Supporting the Troops?
Matthew Yglesias asks,
If George W. Bush vetos the Iraq supplemental the Democrats passed, isn’t that him cutting off funding for the troops in the field? I mean, here’s congress, appropriating some funds for the troops, and instead of letting the troops get the funds Bush is saying, no, he’ll hold their well-being hostage to advance his own perogatives and ego.
It could certainly be perceived that way, especially since the public is increasingly ready to get out of Iraq.
From a pure public policy perspective, though, it’s just checks and balances at work. The president, as commander-in-chief, has a plan for winning the war which Congress, as controller of the purse strings, refuses to adequately fund. The president’s main lever here is the veto pen, followed by a plea from the bully pulpit to demand Congress pass an improved version of the bill.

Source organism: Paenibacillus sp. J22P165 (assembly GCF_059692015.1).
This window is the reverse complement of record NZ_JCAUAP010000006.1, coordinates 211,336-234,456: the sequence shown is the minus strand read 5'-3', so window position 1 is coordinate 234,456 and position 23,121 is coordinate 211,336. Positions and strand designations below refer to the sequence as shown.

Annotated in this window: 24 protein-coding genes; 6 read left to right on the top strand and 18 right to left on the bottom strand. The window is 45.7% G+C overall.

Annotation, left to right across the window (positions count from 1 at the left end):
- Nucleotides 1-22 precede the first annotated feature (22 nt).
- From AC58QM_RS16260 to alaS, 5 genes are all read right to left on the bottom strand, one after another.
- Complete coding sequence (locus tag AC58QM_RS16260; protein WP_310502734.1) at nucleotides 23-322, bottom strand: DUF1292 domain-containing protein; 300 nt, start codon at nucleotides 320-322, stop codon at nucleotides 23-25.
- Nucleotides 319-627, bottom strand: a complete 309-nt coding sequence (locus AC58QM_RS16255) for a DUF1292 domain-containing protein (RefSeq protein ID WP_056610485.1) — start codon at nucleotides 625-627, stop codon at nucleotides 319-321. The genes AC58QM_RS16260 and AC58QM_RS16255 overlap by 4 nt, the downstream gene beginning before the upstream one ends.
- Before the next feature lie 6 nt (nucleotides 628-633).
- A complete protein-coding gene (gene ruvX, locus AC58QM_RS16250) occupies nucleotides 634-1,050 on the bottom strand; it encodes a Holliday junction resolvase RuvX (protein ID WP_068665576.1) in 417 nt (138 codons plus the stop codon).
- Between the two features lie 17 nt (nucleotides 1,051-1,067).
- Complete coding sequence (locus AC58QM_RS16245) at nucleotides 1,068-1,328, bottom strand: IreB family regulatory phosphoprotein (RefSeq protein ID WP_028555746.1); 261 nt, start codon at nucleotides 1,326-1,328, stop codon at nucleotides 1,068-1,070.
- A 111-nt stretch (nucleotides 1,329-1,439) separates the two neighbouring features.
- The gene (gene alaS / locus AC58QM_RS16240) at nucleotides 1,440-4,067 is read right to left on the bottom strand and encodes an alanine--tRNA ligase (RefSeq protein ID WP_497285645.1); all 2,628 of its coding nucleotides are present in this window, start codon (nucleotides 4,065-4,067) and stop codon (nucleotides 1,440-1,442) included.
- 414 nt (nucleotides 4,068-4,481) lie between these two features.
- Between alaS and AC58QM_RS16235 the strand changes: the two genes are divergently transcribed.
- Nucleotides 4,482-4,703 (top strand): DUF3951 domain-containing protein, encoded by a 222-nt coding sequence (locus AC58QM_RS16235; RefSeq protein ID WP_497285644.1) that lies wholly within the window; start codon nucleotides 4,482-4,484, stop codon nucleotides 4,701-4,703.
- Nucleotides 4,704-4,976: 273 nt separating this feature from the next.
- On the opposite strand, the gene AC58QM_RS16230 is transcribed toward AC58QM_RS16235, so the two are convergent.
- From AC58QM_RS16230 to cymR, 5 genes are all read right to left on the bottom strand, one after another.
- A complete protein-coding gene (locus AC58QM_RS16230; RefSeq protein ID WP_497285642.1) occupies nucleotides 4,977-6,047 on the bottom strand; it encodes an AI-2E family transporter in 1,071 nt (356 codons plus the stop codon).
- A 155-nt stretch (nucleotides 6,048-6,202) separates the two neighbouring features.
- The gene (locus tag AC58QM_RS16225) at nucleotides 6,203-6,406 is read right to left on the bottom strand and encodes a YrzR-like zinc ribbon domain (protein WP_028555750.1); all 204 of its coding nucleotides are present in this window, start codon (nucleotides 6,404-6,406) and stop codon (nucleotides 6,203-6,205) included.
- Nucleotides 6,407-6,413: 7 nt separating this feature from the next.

Bush is, to say the least, not the most effective user of said platform and, given the unpopularity of the war, his pleas could fall flat, at which point he’ll be forced to sign an essentially unchanged bill. (I’m presuming that the votes for override don’t exist.)
This, by the way, is the way things are supposed to work when there are strong inter-branch disputes over significant matters of policy.